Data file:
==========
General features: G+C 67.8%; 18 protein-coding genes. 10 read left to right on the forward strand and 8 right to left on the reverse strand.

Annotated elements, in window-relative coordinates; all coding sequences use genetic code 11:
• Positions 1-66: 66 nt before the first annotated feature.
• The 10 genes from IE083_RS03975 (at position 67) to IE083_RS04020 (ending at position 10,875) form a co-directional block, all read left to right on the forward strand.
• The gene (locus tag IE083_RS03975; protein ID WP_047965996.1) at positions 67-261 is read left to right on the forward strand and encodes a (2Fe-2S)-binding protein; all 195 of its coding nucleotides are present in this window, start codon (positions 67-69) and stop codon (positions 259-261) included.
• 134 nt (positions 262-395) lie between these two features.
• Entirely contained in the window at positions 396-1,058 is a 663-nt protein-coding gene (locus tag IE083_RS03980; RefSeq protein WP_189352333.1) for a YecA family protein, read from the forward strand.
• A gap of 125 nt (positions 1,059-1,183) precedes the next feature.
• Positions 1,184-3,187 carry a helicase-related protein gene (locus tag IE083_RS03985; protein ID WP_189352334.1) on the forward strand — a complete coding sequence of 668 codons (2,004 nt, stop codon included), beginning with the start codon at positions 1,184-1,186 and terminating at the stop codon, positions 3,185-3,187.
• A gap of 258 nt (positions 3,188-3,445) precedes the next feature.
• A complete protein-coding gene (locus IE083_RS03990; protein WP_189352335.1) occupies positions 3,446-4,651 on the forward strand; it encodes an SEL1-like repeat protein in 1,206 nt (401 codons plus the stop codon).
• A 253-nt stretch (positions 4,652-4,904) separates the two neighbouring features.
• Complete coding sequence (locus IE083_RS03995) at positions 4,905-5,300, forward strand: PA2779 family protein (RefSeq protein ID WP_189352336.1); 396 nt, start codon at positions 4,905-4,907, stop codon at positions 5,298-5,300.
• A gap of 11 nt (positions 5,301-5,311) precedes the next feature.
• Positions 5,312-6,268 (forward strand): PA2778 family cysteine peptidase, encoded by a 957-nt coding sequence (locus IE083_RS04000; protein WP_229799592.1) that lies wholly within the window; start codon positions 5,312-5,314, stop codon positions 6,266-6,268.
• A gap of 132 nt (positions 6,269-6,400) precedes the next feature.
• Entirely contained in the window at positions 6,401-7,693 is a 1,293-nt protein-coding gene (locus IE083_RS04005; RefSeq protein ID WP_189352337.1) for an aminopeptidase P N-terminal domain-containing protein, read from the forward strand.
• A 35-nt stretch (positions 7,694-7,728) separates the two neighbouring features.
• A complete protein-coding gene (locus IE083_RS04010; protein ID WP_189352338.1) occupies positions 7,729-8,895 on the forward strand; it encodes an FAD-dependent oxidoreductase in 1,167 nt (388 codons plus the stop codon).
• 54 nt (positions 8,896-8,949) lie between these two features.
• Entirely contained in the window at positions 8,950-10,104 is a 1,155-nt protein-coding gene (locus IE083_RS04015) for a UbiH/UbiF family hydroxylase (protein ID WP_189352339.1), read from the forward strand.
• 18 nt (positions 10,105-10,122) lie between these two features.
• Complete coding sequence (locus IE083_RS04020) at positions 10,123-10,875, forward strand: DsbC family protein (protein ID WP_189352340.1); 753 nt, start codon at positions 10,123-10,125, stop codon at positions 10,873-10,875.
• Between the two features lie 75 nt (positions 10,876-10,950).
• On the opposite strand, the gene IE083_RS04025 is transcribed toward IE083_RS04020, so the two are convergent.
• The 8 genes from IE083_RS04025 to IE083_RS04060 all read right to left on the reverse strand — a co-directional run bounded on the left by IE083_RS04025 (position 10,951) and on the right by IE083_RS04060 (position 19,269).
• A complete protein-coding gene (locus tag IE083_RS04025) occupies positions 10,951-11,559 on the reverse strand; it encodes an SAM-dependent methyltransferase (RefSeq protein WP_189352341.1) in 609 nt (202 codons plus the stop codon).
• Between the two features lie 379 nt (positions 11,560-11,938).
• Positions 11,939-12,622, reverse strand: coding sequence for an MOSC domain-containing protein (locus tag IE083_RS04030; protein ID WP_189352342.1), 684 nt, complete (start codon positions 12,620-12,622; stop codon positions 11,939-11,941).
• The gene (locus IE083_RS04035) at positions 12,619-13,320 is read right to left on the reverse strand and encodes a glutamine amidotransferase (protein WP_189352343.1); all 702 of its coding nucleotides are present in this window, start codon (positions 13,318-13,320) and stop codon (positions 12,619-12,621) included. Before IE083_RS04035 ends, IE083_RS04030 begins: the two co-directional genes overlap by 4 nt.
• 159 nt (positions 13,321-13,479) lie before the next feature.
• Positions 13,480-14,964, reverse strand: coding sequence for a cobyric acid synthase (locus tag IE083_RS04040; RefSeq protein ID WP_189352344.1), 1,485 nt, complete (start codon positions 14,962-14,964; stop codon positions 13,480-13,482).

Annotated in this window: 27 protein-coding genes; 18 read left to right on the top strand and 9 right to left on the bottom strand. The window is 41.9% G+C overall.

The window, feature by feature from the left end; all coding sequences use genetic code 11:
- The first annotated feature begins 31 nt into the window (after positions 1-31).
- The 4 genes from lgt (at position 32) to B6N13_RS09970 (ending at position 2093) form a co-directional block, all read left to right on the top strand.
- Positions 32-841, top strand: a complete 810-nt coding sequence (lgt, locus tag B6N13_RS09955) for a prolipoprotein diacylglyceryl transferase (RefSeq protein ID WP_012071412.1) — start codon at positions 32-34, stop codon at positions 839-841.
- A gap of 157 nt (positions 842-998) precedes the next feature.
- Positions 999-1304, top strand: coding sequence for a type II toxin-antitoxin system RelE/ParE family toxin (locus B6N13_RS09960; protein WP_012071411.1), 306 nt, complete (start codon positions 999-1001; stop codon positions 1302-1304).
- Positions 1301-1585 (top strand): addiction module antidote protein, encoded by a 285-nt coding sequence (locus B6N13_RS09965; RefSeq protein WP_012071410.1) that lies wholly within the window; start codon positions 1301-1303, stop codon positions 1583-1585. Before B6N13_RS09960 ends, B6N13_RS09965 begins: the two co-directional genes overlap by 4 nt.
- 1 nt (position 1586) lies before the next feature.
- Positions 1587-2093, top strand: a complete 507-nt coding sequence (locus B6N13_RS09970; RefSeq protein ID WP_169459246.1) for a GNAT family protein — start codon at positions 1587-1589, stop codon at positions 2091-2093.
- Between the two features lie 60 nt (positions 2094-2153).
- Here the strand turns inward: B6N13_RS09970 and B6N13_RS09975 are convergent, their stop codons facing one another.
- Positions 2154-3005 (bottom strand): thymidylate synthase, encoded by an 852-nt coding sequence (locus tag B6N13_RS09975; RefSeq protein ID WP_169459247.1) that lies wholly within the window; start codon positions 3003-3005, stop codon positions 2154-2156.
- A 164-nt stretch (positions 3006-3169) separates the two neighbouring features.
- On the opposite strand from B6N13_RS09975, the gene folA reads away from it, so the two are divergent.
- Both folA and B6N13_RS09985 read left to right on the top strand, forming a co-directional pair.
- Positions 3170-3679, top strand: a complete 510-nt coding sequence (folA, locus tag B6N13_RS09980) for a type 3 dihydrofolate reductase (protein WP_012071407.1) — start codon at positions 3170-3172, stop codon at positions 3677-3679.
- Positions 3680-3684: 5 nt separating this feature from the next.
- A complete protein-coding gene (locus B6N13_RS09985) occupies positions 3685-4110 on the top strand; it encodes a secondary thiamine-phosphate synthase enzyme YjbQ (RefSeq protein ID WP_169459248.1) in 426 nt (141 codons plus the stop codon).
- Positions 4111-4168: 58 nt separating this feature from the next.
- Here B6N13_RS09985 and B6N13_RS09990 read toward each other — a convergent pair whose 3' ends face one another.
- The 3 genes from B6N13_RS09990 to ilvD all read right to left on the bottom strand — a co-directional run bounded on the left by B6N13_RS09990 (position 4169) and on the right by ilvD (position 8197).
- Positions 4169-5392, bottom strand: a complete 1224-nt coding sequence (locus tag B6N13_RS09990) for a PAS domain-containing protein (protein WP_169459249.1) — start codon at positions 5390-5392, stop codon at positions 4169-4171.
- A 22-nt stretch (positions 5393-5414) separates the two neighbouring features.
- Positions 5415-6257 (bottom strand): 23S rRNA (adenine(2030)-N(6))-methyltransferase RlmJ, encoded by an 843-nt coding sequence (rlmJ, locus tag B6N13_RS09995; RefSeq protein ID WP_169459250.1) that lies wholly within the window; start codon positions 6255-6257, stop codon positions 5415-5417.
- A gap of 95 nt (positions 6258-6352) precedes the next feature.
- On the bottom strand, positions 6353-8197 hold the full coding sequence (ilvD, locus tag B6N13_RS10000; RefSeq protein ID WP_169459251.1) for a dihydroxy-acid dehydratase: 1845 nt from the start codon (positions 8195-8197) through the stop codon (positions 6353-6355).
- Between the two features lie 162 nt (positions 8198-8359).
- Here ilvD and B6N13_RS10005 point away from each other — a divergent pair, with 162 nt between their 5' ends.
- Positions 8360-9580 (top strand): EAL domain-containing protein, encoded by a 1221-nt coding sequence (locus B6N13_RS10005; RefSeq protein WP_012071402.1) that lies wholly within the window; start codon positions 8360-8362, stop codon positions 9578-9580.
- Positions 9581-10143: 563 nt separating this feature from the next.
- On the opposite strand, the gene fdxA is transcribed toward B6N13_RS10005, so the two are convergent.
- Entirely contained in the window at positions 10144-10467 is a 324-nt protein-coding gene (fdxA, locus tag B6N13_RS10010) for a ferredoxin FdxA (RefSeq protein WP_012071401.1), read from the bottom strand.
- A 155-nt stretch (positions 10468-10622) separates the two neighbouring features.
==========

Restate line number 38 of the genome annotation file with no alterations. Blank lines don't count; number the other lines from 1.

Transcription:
- A gap of 157 nt (positions 842-998) precedes the next feature.